Where Are You Going? Three Benefits of Setting Goals.

Communications, Growth

As fall begins to settle in here in the great state of Minnesota, it gets cooler and the leaves fall. We collectively drag out some warmer clothes and bitterly put away those summer shorts and wonder why we do live here year after year. Fall also reminds me of looking forward and sorting out what’s next. You see, despite Outlook for both the office and my phone, Google calendars, a calendar on the fridge, a calendar in my office (you’re getting the idea) I still keep a planner too. It’s nice for me to make notes or change appointments on the go and it’s always with me. As I get ready to order the 2011 planner, I looked back and flipped through the pages of the last year. It’s amazing to see the journey you take in a year. There are reminders of successes, failures, and moments to remember both personally and professionally.

I also set goals in the back of said planner. Some are for the next year and some are significantly longer-term. I recently hit one that I’d set out more than 10 years ago when speaking with the president of the first company I worked for out of school. He’d asked “how will you know if you’re successful in your career? My response was, when my peers and those I respect come to me for thoughts, assistance, or to chat when they hit challenges in their careers. It was an answer rooted in what I saw in my dad growing up as he worked hard but gave freely of his time to try to help others and his profession. It was a surprising moment for me and one that probably wouldn’t have meant much if I hadn’t set out some goals about what I want to achieve and how to do so.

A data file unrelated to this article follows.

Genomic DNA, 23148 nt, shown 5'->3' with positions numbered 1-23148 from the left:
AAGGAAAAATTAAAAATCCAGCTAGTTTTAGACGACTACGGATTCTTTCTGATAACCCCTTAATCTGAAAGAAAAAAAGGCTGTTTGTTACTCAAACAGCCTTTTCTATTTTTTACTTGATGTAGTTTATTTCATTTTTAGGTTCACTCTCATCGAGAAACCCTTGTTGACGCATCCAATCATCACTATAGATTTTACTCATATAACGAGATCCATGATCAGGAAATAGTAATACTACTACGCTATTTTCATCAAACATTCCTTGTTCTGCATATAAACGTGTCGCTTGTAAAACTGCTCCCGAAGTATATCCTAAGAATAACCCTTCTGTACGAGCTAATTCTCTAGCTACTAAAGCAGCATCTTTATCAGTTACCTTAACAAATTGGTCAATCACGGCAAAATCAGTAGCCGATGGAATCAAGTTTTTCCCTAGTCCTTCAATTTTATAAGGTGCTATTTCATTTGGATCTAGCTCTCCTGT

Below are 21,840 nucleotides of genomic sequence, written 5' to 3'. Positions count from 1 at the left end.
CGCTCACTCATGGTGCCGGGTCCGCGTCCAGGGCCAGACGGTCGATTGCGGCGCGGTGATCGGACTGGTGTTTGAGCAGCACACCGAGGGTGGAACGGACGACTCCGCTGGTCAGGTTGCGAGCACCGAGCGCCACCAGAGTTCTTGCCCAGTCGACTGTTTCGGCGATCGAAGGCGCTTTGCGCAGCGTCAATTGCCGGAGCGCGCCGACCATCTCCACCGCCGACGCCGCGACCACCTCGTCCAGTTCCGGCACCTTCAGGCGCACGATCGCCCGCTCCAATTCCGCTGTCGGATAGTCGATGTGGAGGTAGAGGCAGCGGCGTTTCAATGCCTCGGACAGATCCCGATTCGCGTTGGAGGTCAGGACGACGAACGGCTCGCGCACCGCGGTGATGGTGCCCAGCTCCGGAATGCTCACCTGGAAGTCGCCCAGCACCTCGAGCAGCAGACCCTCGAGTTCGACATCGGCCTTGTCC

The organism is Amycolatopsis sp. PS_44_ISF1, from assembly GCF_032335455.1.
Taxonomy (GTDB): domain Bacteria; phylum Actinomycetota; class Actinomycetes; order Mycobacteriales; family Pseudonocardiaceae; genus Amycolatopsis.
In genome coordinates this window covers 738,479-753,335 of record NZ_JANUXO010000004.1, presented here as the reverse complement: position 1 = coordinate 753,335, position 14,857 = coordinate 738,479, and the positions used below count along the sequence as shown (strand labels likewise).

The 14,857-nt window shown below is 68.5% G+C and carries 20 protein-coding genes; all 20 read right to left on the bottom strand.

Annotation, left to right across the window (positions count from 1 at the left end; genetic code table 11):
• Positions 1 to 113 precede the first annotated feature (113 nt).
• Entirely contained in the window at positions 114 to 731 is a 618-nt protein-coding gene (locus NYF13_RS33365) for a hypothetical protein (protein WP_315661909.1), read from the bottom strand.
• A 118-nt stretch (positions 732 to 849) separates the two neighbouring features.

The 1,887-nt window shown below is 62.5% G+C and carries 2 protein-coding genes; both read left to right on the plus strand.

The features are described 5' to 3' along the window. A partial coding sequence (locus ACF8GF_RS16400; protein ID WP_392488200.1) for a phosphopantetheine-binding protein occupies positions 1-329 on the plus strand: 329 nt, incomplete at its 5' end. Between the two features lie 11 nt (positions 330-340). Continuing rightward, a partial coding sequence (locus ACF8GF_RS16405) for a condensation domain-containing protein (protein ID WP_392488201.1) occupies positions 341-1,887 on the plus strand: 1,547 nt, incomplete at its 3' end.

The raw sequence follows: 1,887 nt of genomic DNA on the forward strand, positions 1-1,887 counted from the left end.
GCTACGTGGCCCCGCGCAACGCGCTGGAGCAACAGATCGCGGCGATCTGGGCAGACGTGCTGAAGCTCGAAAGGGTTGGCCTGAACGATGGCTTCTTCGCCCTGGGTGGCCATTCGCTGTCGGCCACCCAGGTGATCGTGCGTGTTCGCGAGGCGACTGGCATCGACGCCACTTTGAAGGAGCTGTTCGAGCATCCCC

So, as we enter 2011, consider the benefits of goal setting in your career.

1) They provide focus: The process of goal setting is one where you need to stop and think. These goals aren’t just the tactical elements that need to be covered for you team/boss next year but think about where you really want to be in three years. What are the steps you need to take to make that possible? It’s difficult to take time to stop and slow down but it provides clarity to what you truly want to achieve.

2) You have accountability: The simple act of writing out goals provides you with a measurable timeline. You’ve laid out your goal, perhaps some building block goals along the way, and you have a path to guide you. You’re far more likely to meet your goals when they are written out than just saying “someday I want to…”

3) Goals serve as a reminder: When times get tough, which they will, looking at your written goals can provide you inspiration to keep moving forward. The challenges remain but when aiming for a larger goal, you can ride out the ups and downs along the way.

Kids Teaching the Workplace: Three Tips to Getting Along

Business Communications, Communications, Leadership, Life

It’s that time of year again where students of all ages head back to school.  From kindergarten to grad school, brilliant minds are being molded and shaped. So why are office dynamics still so challenging? Why is it that seemingly grown adults still get caught in “I don’t like so and so from marketing, they just have it out for me.”